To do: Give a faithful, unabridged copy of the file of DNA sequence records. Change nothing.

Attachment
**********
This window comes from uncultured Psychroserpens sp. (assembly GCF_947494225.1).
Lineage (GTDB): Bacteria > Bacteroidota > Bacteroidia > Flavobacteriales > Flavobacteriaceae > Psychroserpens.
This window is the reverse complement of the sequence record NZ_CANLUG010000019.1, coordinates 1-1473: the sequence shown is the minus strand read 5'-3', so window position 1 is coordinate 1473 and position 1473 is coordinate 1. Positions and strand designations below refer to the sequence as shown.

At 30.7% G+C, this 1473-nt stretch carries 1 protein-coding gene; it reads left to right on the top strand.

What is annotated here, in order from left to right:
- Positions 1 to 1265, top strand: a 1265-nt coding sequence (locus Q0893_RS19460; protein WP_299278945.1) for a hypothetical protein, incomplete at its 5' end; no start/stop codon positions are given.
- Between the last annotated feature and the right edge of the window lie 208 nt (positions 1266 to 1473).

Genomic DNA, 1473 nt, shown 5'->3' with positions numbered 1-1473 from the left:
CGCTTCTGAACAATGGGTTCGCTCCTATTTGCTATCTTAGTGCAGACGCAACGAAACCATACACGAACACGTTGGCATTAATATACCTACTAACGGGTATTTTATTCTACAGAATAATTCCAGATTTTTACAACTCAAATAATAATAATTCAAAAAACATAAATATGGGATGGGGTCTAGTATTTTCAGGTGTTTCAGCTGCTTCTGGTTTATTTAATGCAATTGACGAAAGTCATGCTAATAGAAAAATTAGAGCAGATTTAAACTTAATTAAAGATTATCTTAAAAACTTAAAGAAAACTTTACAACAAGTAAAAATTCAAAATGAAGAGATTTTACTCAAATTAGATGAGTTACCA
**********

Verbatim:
This window comes from uncultured Psychroserpens sp. (assembly GCF_947494225.1).
Lineage (GTDB): Bacteria > Bacteroidota > Bacteroidia > Flavobacteriales > Flavobacteriaceae > Psychroserpens.
This window is the reverse complement of the sequence record NZ_CANLUG010000019.1, coordinates 1-1473: the sequence shown is the minus strand read 5'-3', so window position 1 is coordinate 1473 and position 1473 is coordinate 1. Positions and strand designations below refer to the sequence as shown.

At 30.7% G+C, this 1473-nt stretch carries 1 protein-coding gene; it reads left to right on the top strand.

What is annotated here, in order from left to right:
- Positions 1 to 1265, top strand: a 1265-nt coding sequence (locus Q0893_RS19460; protein WP_299278945.1) for a hypothetical protein, incomplete at its 5' end; no start/stop codon positions are given.
- Between the last annotated feature and the right edge of the window lie 208 nt (positions 1266 to 1473).

Genomic DNA, 1473 nt, shown 5'->3' with positions numbered 1-1473 from the left:
CGCTTCTGAACAATGGGTTCGCTCCTATTTGCTATCTTAGTGCAGACGCAACGAAACCATACACGAACACGTTGGCATTAATATACCTACTAACGGGTATTTTATTCTACAGAATAATTCCAGATTTTTACAACTCAAATAATAATAATTCAAAAAACATAAATATGGGATGGGGTCTAGTATTTTCAGGTGTTTCAGCTGCTTCTGGTTTATTTAATGCAATTGACGAAAGTCATGCTAATAGAAAAATTAGAGCAGATTTAAACTTAATTAAAGATTATCTTAAAAACTTAAAGAAAACTTTACAACAAGTAAAAATTCAAAATGAAGAGATTTTACTCAAATTAGATGAGTTACCA